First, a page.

While spring break this year has proven to be chilly for many up north, Japanese artist Ryuichi Sakamoto has used his 2017 album Async to warm up the stage and become the “easy-listening” trend of today. Although mostly well-known for his instrumental music, Ryuichi Sakamoto is also a composer, singer, record producer, writer, dancer, actor and activist based in New York City and Tokyo.
Ryuichi Sakamoto, an international icon recognized for his art since the 1970s, reconstructs his gloomy narrative of early postwar Japan and nihilistic humanity in the early twenty-first century; he does this through a a new series of “synth pop” – a subgenre of new wave music that first became prominent in the late 1970s and features the synthesizer as the dominant musical instrument – and refined drama in his new genres of Bossa Nova, Opera and a futuristic take on world music.
In this Obscura edition, two reviews on two ‘obscurely’ different Sakamoto albums are discussed : A day in New York and Async.
A Day in New York
Released in mid 2003, A Day in New York received less publicity due to Sakamoto’s projects on his favorite genre of world music back at the time.
Jaques Morelenbaum, the other prominent collaborator on this album, a world renowned Brazilian cellist teamed up with Sakamoto as early as 1996 to begin structuring an album, celebrating bossa nova pioneer Antonio Carlos Jobim.
The music itself, combines uptone instrumental beats with a melancholic yet smooth voice for bossa nova. Sakamoto and his collaborators’ love for this genre shows in every piano note and every transition to a new song; starting with Desafinado and ending with Fotografia, Paula Morelenbaum, Jacques’ wife, sings throughout the entire album. With vocals as soft as hers, there is no doubt that Sakamoto would decide to use such loud yet calm instrumentals, balancing out the tranquility with overlapping dramatic effect.
Overall this album could be given a 10/10, however, the reason it won’t is because of the single voice throughout the album. It’s understandable that Sakamoto and Morelenbaum created this album for the purpose of honoring Antonio Carlos Jobim; however, I don’t see any diverse aspect of it. Although every piece contains transition, the album in itself feels like a repetition of the same song. Through the interpretation of someone else, that aspect might be viewed in a positive light. Personally, I think bossa nova should have more diverse pitches, rhythms and vocals – there’s much more to the genre than these eleven similar songs. Sakamoto’s album is far from perfect, however, if he attempted spreading a certain theme of melancholy and “jazz nightclub style” in Jobim’s music, he achieved it: 7/10.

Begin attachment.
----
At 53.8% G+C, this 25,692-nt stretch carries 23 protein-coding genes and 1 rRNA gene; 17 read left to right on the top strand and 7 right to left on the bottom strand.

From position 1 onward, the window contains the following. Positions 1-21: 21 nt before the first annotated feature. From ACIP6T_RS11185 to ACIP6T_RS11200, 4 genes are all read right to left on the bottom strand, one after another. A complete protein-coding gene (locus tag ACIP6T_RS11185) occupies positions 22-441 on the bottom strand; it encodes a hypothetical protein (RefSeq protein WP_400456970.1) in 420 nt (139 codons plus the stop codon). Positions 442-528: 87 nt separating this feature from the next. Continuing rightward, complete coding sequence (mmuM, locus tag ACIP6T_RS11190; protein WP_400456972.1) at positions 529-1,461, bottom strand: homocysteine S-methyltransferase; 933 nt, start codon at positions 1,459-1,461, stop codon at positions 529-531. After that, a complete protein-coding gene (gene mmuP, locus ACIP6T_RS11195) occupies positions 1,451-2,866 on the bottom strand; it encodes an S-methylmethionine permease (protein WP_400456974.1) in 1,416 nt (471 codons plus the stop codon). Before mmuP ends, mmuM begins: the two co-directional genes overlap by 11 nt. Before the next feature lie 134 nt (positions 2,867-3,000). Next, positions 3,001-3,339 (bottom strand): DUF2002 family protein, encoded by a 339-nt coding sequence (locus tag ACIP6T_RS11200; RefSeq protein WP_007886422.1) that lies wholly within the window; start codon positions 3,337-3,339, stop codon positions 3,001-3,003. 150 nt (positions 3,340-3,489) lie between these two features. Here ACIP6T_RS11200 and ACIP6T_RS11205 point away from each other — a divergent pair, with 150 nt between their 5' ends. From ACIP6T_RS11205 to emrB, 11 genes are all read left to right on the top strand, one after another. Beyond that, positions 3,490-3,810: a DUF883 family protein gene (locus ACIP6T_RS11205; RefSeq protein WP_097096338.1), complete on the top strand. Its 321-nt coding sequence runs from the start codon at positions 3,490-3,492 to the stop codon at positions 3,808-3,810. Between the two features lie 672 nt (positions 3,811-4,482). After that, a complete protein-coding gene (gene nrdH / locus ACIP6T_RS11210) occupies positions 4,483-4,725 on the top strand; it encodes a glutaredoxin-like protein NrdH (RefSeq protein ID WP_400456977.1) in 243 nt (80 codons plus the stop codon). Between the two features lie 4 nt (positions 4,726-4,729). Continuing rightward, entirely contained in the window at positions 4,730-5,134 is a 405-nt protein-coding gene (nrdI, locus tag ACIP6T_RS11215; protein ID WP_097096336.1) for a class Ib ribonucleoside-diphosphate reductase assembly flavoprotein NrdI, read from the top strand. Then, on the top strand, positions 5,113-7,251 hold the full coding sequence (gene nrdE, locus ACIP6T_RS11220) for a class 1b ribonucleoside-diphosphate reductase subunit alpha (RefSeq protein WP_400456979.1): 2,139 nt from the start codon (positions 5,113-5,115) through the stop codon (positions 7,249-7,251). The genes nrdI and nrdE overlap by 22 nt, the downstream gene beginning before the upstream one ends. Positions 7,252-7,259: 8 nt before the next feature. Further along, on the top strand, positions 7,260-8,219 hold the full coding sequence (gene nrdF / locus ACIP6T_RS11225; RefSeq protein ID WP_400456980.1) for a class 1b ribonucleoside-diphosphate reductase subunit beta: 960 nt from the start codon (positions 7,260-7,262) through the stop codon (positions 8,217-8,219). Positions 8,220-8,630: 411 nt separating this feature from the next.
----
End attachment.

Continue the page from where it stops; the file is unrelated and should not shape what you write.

Midway through 2017, Pitchfork stated that Async would be described by music connoisseurs as “a difficult album to understand.” I don’t believe that’s true. Soon after recovering from throat cancer in early 2017, Sakamoto produced his first solo album since 2009 that generally follows an unorthodox path in his style; there is neither accompaniment in jazz acoustics nor piano. It’s an art piece of synth pop and world.
When listening to the album for the first time, it confused me. The music didn’t sound right; it felt as if I was listening to an indie movie with no dialogue. That’s when the listener’s perspective comes into play – the confusion yet appreciation for this art gives the expression Sakamoto wants to leave on his fans. Given that he produced this after his battle with cancer, few may interpret this album to be an interpretation of his pain as well as confusion during the period of treatment.
In one of the songs, fullmoon, you have multiple voices in French, German, Russian, Mandarin and probably many more all whispering into your ear, while a soft piano plays in the background. It’s hard to understand, yet sometimes you occasionally hear the word “cancer” slowly slip out of the speaker’s’ mouth. This album, although confusing at first, is not hard to understand. There is an emotional aspect to this piece which ties together with Sakamoto’s form of recovery and reconnaissance back onto the music stage. The electric beats, the synthesizers accompanied with the piano and triangle, all come together to paint a piece of art; not something physical to see or touch, but one that makes you feel as if you’re in various settings. Although easy to understand where the theme of confusion and setting variety in his album derives from, every song is too inexplicably “weird” to describe not only the emotion you hear, but the emotion you feel.
Async feels too ethereal to the human ear and Pitchfork writers believe the same when explaining his more uplifting songs like garden or stakra. As a fan of synth pop and his artistic approach towards world music, Async receives a 10/10 on my scale.